|Noelle with a Black Dress by Ron Hicks,
2007, oil, 20 x 16. Collection Gallery 1261,
I think photography has altered the way we judge the painted portrait. With the ability to capture a photographic likeness—from the details of a person’s features to the minute expressions on the face—came the idea that the more detail you can render, the better your portrait. When it comes to oil painting, however, this isn’t always the case. Unless an artist is aiming for hyperrealism, chasing a photograph’s appearance with paint can lead to artwork that feels strained and contrived.
Colorado artist Ron Hicks strikes a strong balance between truly seeing his subject and executing a painting that goes beyond the details. The artist explained to me that the foundation of any portrait is created with four or five distinct shapes. This is because no two individual’s shapes, or the way the light falls on those shapes, are alike.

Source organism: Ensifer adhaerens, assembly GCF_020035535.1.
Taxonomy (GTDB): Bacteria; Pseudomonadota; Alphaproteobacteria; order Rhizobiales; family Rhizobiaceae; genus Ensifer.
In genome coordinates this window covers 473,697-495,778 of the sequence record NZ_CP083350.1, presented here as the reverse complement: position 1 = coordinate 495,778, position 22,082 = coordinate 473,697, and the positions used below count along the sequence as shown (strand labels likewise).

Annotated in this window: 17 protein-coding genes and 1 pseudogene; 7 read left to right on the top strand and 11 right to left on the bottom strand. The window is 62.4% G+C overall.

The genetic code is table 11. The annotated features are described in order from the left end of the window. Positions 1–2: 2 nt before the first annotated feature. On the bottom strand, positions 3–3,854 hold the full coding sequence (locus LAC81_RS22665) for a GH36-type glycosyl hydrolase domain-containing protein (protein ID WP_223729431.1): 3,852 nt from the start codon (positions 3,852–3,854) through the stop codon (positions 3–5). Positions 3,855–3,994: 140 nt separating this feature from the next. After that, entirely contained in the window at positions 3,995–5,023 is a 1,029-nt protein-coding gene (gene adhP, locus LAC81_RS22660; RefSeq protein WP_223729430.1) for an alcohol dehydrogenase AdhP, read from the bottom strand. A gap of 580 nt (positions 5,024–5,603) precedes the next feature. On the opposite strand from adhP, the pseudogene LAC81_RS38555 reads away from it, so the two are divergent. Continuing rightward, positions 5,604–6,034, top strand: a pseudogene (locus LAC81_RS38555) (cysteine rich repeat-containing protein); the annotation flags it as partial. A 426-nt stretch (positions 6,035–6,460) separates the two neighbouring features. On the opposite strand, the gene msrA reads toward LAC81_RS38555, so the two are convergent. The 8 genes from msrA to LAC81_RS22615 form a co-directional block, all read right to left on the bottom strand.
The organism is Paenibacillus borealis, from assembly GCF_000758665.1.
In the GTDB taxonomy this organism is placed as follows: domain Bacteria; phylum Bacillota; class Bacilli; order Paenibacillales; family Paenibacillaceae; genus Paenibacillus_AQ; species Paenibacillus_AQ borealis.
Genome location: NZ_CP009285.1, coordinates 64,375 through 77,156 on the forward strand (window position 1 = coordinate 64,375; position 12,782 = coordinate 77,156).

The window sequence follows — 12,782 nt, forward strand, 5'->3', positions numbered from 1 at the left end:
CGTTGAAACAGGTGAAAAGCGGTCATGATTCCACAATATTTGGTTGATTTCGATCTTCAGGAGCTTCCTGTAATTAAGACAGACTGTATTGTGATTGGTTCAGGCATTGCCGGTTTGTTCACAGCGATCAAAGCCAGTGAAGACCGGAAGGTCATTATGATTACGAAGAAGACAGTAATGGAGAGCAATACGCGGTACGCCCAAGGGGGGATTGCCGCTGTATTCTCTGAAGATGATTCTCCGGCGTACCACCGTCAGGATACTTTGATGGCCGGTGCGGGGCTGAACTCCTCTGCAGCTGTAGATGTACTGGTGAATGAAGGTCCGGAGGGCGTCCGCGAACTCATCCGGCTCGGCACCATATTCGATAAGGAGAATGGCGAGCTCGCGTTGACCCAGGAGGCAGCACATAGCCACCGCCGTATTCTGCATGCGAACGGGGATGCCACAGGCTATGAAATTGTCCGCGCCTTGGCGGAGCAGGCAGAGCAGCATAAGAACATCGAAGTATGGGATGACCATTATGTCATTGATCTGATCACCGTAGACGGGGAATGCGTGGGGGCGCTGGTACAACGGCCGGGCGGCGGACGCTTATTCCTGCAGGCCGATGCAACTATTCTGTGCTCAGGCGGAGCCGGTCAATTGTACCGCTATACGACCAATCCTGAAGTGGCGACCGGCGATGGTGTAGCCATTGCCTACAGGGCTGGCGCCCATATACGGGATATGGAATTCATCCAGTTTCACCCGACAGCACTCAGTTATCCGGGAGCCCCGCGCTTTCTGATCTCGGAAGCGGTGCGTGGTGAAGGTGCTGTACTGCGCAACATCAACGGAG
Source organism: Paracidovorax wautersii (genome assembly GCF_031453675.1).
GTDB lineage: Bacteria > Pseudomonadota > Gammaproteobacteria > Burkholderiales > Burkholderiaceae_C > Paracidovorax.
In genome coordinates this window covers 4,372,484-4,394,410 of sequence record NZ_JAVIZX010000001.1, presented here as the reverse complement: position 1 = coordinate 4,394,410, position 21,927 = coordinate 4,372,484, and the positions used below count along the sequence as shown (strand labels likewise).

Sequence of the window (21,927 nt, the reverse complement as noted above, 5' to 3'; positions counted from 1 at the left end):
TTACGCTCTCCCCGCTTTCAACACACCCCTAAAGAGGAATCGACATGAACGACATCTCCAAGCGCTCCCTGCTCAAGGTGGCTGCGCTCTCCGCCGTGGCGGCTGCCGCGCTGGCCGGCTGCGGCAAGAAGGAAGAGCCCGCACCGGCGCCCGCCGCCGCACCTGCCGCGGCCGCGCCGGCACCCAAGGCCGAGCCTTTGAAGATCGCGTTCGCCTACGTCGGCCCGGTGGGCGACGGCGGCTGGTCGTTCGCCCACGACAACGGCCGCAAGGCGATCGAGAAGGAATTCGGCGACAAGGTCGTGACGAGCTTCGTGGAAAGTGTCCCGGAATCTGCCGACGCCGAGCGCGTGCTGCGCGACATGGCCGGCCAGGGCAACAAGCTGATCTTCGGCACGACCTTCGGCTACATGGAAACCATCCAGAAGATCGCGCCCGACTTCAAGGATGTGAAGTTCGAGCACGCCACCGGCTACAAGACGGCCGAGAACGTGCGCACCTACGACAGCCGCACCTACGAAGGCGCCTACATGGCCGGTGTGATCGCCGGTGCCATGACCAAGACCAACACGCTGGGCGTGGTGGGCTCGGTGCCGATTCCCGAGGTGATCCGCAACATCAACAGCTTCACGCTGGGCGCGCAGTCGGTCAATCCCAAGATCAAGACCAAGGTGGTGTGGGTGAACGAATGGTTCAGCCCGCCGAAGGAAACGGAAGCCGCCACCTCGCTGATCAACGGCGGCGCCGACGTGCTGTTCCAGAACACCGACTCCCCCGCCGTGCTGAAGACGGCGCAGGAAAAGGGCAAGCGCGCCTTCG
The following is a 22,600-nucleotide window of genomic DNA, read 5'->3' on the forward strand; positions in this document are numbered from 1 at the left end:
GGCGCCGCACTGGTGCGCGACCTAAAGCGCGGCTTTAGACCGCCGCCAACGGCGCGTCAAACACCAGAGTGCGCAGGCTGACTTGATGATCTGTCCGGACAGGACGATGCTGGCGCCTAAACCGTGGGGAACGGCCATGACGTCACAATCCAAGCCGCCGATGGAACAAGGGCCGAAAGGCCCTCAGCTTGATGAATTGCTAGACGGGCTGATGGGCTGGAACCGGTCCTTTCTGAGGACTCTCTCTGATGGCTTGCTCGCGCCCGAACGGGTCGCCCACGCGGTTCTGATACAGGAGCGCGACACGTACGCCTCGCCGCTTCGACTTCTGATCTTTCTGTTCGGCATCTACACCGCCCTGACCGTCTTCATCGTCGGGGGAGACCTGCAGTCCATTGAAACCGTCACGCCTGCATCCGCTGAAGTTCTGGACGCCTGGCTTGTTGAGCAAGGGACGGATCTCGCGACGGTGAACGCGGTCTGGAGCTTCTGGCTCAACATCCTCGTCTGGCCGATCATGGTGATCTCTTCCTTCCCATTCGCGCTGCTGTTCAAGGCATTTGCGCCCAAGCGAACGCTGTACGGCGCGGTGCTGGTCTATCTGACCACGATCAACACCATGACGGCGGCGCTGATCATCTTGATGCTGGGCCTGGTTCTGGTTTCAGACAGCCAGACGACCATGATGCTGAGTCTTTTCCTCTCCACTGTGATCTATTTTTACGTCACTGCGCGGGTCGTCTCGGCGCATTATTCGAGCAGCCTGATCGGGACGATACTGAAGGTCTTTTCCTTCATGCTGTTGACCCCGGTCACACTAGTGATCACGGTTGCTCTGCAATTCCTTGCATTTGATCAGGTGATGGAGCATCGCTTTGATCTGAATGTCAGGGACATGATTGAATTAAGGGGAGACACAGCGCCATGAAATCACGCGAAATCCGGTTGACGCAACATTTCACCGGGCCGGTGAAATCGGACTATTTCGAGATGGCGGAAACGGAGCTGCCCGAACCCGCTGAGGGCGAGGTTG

It’s a liberating idea, and gives us all a certain level of freedom to pursue portraiture in our own way. You can seek out those distinguishing shapes and then add your own “discovery,” of your subject, as Hicks calls it. It could be a mood or facial expression that catches your attention. Adding your response to a portrait’s shapes is what makes the work unique.
Hicks’ approach to portraiture strongly resonates with me, and I think it is probably inspiring to you, too. Stay tuned for more portrait painting tips and oil painting techniques that I'll bring you throughout 2014, and in the meantime consider all the resources in the North Light Shop that you might want to consider, with 25% off today in celebration of this holiday season. Enjoy!